Orwellian irony

I didn't know George Orwell, but I am pretty sure he'd have liked the irony.

Someone says what they think on a programme named after his (arguably) most famous book and the state's enforcers, the police, say they will investigate said utterer for violations of the non-freedom of speech laws.

Whether you think Jade Goody's a vile bigot or an ignorant fool (both is also an option), you must agree that the police should have no remit in what people say and think. Mustn't you?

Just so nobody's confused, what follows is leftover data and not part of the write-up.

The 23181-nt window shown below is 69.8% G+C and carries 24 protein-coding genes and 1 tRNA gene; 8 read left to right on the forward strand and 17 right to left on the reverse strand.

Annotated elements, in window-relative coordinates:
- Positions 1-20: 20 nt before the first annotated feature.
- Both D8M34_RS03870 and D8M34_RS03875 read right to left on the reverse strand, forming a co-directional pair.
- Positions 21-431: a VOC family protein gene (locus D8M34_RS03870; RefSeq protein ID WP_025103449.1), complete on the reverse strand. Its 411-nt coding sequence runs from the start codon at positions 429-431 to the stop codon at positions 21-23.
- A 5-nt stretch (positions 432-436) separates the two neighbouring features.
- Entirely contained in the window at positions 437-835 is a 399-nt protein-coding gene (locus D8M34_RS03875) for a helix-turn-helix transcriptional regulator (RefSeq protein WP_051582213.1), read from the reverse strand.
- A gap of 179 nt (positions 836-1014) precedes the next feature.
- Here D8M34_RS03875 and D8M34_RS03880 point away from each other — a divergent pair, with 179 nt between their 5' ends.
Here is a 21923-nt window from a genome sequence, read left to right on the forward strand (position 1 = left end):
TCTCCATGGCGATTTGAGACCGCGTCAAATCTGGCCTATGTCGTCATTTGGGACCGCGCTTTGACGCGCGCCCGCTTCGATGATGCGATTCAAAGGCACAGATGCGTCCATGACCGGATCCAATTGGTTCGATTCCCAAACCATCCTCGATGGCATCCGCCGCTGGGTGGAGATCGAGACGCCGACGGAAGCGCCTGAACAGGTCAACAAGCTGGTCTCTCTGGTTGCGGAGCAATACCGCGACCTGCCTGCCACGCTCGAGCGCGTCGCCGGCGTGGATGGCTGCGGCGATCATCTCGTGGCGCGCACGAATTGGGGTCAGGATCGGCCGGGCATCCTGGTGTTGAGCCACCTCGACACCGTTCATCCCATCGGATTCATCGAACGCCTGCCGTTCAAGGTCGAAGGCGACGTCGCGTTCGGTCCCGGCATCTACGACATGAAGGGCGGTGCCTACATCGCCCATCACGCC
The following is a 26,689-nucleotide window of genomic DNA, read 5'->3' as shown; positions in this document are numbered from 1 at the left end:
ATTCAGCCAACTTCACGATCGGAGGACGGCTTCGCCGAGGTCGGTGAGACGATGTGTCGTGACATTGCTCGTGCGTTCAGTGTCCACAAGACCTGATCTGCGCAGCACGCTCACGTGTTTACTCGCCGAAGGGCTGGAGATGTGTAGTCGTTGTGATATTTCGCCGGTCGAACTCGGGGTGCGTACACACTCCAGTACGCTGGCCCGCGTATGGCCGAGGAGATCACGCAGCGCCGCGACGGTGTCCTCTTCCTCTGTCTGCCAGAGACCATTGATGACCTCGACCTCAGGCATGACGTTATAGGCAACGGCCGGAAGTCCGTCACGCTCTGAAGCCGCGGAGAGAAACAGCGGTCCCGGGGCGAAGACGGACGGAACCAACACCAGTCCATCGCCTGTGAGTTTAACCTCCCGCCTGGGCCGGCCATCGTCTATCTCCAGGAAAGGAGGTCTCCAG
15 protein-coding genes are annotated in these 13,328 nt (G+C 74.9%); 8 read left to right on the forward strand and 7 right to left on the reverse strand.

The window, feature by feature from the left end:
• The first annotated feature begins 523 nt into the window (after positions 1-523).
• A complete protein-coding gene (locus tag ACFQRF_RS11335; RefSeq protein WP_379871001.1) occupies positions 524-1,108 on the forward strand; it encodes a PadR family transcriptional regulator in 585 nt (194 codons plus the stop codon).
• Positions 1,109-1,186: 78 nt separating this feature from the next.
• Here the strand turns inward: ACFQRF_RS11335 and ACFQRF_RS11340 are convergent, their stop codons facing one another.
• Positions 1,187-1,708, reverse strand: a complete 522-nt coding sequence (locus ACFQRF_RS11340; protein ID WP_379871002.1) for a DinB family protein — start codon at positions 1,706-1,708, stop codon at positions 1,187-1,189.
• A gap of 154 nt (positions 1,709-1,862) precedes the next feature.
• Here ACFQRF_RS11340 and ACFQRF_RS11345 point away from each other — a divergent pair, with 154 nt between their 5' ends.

Let's tell our legislators that we do not want freedom of speech restricting laws — and tell the police that we want them to tackle crimes against person and property. Talking out of turn is a minor priority and, while the police are failing to solve such a large proportion of reported crimes and while you're more likely to see ten traffic police before you see a bobby on the beat, they should not be investigating television personalities ('personalities' used loosely here) for what they say.

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